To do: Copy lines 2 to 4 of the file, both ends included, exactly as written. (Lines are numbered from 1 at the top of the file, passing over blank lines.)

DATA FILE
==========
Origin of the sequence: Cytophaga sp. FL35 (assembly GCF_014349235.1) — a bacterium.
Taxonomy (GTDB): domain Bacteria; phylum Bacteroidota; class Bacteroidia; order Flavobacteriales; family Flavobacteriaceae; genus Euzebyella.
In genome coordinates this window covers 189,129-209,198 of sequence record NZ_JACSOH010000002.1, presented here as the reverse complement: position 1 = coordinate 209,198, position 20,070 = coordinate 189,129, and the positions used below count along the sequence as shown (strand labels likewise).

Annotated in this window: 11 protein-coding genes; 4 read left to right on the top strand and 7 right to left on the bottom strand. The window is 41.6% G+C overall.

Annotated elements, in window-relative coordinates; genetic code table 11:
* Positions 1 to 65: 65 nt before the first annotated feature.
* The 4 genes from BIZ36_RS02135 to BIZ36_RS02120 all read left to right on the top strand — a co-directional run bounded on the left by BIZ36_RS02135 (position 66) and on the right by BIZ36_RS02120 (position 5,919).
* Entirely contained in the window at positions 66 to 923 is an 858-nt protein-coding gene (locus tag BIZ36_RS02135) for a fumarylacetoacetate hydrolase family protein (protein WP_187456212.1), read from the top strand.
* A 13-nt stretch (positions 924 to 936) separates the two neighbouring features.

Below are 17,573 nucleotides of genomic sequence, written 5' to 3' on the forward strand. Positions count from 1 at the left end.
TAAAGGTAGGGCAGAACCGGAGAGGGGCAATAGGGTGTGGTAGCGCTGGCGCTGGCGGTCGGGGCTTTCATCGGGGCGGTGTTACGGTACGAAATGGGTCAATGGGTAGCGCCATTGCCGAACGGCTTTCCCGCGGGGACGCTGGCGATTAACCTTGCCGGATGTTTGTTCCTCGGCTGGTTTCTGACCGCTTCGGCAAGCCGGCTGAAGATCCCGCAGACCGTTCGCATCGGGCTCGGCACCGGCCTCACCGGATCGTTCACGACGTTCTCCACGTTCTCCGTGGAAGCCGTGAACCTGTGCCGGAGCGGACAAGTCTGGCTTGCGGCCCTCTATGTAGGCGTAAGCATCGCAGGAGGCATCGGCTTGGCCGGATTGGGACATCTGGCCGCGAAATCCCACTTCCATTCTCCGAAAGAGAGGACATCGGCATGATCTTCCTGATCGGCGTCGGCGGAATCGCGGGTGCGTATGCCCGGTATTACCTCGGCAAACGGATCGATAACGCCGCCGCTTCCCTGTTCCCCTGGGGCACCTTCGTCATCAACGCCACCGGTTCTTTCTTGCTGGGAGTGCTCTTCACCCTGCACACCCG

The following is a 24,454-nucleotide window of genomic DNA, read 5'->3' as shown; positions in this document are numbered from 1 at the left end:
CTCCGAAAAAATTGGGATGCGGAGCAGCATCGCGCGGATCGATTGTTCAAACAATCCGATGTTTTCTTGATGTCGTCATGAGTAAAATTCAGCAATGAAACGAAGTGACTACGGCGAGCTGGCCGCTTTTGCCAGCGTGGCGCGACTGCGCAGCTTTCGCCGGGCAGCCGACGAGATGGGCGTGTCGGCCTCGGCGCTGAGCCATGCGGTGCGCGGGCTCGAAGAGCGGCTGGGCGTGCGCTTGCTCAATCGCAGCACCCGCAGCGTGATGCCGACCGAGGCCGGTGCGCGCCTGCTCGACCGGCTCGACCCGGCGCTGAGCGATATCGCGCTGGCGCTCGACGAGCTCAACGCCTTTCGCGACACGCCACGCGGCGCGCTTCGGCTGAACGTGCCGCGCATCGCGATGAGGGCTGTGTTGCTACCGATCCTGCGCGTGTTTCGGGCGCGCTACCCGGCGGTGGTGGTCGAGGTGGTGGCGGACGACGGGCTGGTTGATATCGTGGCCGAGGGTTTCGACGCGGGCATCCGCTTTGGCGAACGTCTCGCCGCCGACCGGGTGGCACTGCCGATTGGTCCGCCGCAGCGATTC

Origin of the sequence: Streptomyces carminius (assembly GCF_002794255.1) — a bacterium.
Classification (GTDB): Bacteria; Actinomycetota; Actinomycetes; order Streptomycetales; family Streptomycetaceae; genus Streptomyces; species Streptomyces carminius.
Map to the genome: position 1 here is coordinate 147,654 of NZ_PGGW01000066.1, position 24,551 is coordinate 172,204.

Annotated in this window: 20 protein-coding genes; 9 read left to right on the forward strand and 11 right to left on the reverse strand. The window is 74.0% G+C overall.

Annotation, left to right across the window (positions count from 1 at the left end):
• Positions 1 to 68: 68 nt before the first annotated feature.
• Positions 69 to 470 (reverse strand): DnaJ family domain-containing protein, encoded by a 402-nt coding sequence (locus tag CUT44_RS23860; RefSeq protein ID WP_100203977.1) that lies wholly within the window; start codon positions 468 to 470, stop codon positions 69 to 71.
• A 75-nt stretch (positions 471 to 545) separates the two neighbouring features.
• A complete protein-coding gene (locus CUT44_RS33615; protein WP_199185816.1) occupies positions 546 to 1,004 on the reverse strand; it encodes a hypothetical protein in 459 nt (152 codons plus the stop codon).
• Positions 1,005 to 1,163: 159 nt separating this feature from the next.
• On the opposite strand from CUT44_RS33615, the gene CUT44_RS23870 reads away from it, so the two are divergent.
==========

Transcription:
Taxonomy (GTDB): domain Bacteria; phylum Bacteroidota; class Bacteroidia; order Flavobacteriales; family Flavobacteriaceae; genus Euzebyella.
In genome coordinates this window covers 189,129-209,198 of sequence record NZ_JACSOH010000002.1, presented here as the reverse complement: position 1 = coordinate 209,198, position 20,070 = coordinate 189,129, and the positions used below count along the sequence as shown (strand labels likewise).

Annotated in this window: 11 protein-coding genes; 4 read left to right on the top strand and 7 right to left on the bottom strand. The window is 41.6% G+C overall.